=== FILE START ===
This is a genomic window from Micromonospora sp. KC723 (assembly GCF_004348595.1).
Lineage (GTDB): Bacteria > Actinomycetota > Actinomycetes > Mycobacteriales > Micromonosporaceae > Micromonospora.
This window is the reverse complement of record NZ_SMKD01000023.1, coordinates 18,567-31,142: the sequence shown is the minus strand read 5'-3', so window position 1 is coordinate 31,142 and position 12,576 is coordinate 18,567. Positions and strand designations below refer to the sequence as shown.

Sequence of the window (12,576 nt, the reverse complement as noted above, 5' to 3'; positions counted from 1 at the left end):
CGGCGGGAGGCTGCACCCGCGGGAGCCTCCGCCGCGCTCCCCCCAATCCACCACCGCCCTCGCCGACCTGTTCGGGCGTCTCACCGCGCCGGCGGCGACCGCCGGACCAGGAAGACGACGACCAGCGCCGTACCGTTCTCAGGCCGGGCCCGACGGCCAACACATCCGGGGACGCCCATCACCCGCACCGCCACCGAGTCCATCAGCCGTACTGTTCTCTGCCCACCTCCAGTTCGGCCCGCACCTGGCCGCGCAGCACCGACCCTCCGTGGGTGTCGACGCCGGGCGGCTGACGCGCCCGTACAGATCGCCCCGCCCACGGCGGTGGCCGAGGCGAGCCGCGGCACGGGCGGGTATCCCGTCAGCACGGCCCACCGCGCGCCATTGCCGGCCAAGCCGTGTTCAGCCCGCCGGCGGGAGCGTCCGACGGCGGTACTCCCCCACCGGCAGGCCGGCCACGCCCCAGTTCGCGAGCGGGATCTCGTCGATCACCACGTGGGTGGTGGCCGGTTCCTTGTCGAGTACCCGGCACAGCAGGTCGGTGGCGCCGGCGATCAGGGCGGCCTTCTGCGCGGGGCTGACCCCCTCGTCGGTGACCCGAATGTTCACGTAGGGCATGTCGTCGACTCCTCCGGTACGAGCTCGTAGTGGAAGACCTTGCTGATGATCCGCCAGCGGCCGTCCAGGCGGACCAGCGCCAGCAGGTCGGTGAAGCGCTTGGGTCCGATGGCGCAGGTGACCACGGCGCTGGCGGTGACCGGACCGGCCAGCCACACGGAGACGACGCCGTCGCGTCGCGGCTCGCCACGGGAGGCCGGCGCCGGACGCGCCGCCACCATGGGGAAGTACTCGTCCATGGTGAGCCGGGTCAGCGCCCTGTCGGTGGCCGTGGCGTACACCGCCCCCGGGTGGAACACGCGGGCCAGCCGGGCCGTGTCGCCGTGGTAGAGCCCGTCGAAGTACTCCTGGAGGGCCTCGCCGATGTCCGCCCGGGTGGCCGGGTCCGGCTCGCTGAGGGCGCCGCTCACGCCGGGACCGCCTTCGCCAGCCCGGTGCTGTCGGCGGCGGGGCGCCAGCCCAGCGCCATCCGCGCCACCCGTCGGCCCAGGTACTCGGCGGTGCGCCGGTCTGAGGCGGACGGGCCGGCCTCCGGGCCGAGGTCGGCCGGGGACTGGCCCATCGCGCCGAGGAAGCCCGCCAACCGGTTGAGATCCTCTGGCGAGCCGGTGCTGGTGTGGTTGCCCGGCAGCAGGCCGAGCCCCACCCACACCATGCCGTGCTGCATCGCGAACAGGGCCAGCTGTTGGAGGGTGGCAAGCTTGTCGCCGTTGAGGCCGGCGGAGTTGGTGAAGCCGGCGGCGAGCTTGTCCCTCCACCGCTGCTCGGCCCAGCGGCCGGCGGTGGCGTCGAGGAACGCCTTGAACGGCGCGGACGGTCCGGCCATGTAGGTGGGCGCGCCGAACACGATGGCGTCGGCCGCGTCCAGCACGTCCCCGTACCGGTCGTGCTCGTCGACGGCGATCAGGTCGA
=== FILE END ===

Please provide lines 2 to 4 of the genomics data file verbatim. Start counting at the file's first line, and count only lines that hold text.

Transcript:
Lineage (GTDB): Bacteria > Actinomycetota > Actinomycetes > Mycobacteriales > Micromonosporaceae > Micromonospora.
This window is the reverse complement of record NZ_SMKD01000023.1, coordinates 18,567-31,142: the sequence shown is the minus strand read 5'-3', so window position 1 is coordinate 31,142 and position 12,576 is coordinate 18,567. Positions and strand designations below refer to the sequence as shown.

Sequence of the window (12,576 nt, the reverse complement as noted above, 5' to 3'; positions counted from 1 at the left end):